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The BBC's Jon Silverman
"The rise in robberies is continuing"
 real 28k

Home Office Minister, Charles Clarke MP
"Police numbers have been falling since 1993"
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Shadow Home Secretary, Ann Widdecombe MP
"I do not think the remedies put forward for dealing with young people are adequate"
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Tuesday, 16 January, 2001, 06:57 GMT
Violent crime set for sharp rise
Police officers
The figures relate to crimes reported to police
Ministers are bracing themselves for the release of official figures showing a steep rise in violent crime, threatening to overshadow the government's bid to emphasise its tough approach to law and order.

The Home Office is set to publish figures on Tuesday showing that incidents of violent crime and street robbery rose by as much as 21% between October 1999 and September 2000.

The impact of the figures - set to show a small drop in overall crime - is expected to be softened by the announcement of a significant increase in the number of people joining the police force.

But the jump in violent offences reported to the police will form an embarrassing backdrop for Labour in the run-up to an expected spring election.

Home Secretary Jack Straw
Jack Straw has pledged to boost police numbers
And Conservative home affairs spokeswoman Ann Widdecombe renewed previous attacks over falling police numbers.

She said: "Labour has presided over a fall of 2,500 police since the last general election and this modest rise in the recruitment will not reverse that decrease before the election.

"We left behind rising police numbers, they have presided over a year on year loss."

The crime figures come just a week after Home Secretary Jack Straw pledged to boost police numbers to record levels within four years and after he unveiled an action plan to cut violent crime.

But the Conservatives are expected to use the statistics to launch an assault on Labour's record in tackling crime.

Pre-emptive action

Professor David Downs, a criminologist at the London School of Economics, said that violent crime has been rising for a decade and called for a long-term plan to tackle its causes.

He told the BBC: "You have the problem of a lot of the causes of crime still not being tackled in the worst-hit areas where, although you have falling unemployment, you still have pretty huge inequalities of wealth and that exacerbates this macho culture."

Mr Straw was accused last week of taking pre-emptive diversionary action against the higher crime figures when he launched his violent crime action plan.

The plan focused on cutting thefts of mobile phones - believed to account for much of the rise in violent crime.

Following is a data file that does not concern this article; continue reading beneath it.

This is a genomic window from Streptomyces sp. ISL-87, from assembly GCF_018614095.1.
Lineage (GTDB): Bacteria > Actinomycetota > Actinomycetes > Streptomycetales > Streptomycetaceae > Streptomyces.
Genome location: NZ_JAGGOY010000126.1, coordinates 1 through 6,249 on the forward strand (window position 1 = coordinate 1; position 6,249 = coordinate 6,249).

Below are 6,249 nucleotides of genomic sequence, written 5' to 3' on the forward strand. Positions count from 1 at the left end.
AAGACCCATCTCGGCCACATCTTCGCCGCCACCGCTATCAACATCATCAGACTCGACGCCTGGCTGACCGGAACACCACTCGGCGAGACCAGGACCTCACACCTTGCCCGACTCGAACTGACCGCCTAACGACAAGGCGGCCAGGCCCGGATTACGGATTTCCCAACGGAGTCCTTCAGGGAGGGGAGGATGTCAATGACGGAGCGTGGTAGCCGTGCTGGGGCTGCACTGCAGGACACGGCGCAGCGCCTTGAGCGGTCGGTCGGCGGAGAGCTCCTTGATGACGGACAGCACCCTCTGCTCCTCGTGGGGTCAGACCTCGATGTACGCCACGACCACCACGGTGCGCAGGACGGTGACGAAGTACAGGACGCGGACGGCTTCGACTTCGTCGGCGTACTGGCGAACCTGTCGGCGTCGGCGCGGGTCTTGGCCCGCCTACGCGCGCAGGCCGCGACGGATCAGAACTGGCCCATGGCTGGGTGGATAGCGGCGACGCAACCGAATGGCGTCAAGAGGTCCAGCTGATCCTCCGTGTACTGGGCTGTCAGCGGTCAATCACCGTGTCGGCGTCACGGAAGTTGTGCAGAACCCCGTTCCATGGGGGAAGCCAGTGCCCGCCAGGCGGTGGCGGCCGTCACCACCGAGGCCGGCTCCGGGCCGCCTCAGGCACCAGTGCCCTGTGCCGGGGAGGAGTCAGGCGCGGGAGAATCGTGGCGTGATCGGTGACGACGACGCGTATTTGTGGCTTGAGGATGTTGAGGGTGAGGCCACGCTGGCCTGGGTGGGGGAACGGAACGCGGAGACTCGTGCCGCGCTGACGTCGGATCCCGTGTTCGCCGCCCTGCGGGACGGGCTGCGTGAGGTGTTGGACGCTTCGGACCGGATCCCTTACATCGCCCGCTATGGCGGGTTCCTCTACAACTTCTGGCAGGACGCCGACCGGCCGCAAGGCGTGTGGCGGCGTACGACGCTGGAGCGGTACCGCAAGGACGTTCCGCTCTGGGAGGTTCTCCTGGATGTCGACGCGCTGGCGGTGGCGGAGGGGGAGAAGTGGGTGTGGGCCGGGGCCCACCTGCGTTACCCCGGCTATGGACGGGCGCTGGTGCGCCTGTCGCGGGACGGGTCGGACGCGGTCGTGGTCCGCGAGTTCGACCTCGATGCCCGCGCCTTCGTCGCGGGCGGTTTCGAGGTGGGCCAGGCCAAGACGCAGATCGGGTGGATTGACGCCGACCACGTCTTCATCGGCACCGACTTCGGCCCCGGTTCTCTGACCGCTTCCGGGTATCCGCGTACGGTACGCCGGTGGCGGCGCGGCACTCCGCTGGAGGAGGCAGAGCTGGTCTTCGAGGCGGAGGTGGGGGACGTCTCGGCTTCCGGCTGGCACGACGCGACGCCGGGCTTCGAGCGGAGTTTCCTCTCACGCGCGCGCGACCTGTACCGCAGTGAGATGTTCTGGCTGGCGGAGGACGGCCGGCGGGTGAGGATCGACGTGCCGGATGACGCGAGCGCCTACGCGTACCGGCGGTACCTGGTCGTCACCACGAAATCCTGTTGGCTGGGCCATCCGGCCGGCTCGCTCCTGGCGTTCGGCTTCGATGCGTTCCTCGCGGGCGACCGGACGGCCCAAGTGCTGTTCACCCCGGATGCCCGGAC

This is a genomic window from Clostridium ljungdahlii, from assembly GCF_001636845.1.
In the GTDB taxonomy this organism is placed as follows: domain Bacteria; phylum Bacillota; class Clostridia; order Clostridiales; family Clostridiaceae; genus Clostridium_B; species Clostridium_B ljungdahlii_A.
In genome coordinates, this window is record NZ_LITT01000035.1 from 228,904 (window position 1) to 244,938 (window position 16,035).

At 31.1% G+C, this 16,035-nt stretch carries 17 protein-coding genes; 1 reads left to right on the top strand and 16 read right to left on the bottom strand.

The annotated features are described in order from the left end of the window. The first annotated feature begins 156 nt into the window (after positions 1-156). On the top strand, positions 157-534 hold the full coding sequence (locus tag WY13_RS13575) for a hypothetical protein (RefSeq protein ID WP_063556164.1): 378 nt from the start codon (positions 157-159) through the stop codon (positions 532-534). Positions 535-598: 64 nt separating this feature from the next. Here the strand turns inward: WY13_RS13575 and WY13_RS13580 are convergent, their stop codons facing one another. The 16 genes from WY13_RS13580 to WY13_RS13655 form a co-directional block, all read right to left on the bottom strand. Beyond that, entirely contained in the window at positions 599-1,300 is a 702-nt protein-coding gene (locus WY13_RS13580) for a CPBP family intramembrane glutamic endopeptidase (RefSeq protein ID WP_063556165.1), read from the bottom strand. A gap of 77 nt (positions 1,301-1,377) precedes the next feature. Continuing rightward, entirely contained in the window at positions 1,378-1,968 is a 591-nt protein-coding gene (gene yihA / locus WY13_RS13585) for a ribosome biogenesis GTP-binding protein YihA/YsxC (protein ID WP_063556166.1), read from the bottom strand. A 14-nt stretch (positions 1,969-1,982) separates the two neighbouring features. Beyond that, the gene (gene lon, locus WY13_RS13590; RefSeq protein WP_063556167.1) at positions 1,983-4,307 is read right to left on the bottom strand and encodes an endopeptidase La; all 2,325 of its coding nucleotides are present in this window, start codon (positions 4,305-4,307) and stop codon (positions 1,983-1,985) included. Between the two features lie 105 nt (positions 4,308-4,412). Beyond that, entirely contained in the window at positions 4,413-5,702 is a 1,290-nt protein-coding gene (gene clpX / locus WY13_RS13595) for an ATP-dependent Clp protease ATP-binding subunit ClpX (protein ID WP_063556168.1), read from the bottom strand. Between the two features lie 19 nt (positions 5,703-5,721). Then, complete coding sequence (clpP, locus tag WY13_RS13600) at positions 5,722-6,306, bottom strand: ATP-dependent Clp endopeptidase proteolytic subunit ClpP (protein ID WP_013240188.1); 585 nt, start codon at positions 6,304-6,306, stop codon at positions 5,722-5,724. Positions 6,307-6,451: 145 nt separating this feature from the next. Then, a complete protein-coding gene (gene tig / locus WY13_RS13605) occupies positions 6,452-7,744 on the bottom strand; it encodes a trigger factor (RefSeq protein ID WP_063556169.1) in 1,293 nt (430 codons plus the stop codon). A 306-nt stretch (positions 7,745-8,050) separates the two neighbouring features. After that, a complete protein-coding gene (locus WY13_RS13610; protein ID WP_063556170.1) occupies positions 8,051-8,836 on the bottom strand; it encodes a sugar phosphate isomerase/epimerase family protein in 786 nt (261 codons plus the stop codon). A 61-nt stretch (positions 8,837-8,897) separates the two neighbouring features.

Under the plan, police will receive extra cash to tackle robbery.

Mr Straw also announced plans to hold a summit with phone manufacturers to look at a number of proposals to improve security including the introduction of a more expensive "chip" which would incapacitate stolen handsets.

Crime-fighting "tool kits" containing information packs and CD-ROMs are also being distributed across the country to help local groups and police work together to tackle violent crime.

But Conservatives called the initiative a "gimmick" designed to distract attention from the fall in police numbers under Tony Blair's government.

These latest figures are not definitive since they only cover those crimes actually reported to police.

'More accurate' figures

The British Crime Survey, published last October, is regarded as a more accurate reflection of crime levels.

The survey, which looks at people's experience of crime rather than just those crimes reported to the police, showed a 4% fall in violence between 1997 and 1999.

The home secretary is also expected to say that a rise in police recruitment will help to stem the rise in tide.

It may also be suggested that the rise can be linked to people being more willing to report violent crime to the police.

For instance, evidence suggests that people believe that the police are taking incidents of violent crime, including race attacks, more seriously, and are more likely to report incidents.

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See also:

15 Jan 01 | UK Politics
Tories launch crime broadside
10 Jan 01 | UK Politics
Public losing confidence in police
08 Jan 01 | UK Politics
Straw pledges record police numbers
05 Jan 01 | UK Politics
Labour 'failing' on anti-crime pledge
29 Dec 00 | UK Politics
Tories call for youth crime crackdown
01 Jun 00 | UK Politics
New laws target youth crime
16 Jan 01 | UK Politics
Police recruit numbers on the rise
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